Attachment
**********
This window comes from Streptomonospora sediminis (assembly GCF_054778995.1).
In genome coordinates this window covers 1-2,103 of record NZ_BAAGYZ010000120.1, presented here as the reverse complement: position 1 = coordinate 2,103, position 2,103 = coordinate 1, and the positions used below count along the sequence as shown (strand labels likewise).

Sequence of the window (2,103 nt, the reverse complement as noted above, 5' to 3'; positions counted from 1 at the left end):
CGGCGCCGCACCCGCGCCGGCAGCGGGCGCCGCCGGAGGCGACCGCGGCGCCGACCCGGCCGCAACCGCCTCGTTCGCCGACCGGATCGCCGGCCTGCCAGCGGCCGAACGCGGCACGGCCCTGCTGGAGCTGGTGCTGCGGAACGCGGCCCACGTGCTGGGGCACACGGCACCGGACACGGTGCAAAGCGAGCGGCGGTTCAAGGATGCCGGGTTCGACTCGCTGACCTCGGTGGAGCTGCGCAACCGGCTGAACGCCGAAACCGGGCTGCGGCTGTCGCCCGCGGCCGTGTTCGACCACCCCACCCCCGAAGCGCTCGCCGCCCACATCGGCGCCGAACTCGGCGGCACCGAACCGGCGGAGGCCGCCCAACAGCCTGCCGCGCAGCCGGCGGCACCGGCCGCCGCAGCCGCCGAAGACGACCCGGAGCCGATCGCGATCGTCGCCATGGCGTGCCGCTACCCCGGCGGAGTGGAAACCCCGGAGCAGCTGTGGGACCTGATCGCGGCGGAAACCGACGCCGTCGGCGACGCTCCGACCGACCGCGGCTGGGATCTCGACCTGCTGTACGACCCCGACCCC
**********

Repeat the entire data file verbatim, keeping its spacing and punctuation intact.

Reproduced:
This window comes from Streptomonospora sediminis (assembly GCF_054778995.1).
In genome coordinates this window covers 1-2,103 of record NZ_BAAGYZ010000120.1, presented here as the reverse complement: position 1 = coordinate 2,103, position 2,103 = coordinate 1, and the positions used below count along the sequence as shown (strand labels likewise).

Sequence of the window (2,103 nt, the reverse complement as noted above, 5' to 3'; positions counted from 1 at the left end):
CGGCGCCGCACCCGCGCCGGCAGCGGGCGCCGCCGGAGGCGACCGCGGCGCCGACCCGGCCGCAACCGCCTCGTTCGCCGACCGGATCGCCGGCCTGCCAGCGGCCGAACGCGGCACGGCCCTGCTGGAGCTGGTGCTGCGGAACGCGGCCCACGTGCTGGGGCACACGGCACCGGACACGGTGCAAAGCGAGCGGCGGTTCAAGGATGCCGGGTTCGACTCGCTGACCTCGGTGGAGCTGCGCAACCGGCTGAACGCCGAAACCGGGCTGCGGCTGTCGCCCGCGGCCGTGTTCGACCACCCCACCCCCGAAGCGCTCGCCGCCCACATCGGCGCCGAACTCGGCGGCACCGAACCGGCGGAGGCCGCCCAACAGCCTGCCGCGCAGCCGGCGGCACCGGCCGCCGCAGCCGCCGAAGACGACCCGGAGCCGATCGCGATCGTCGCCATGGCGTGCCGCTACCCCGGCGGAGTGGAAACCCCGGAGCAGCTGTGGGACCTGATCGCGGCGGAAACCGACGCCGTCGGCGACGCTCCGACCGACCGCGGCTGGGATCTCGACCTGCTGTACGACCCCGACCCC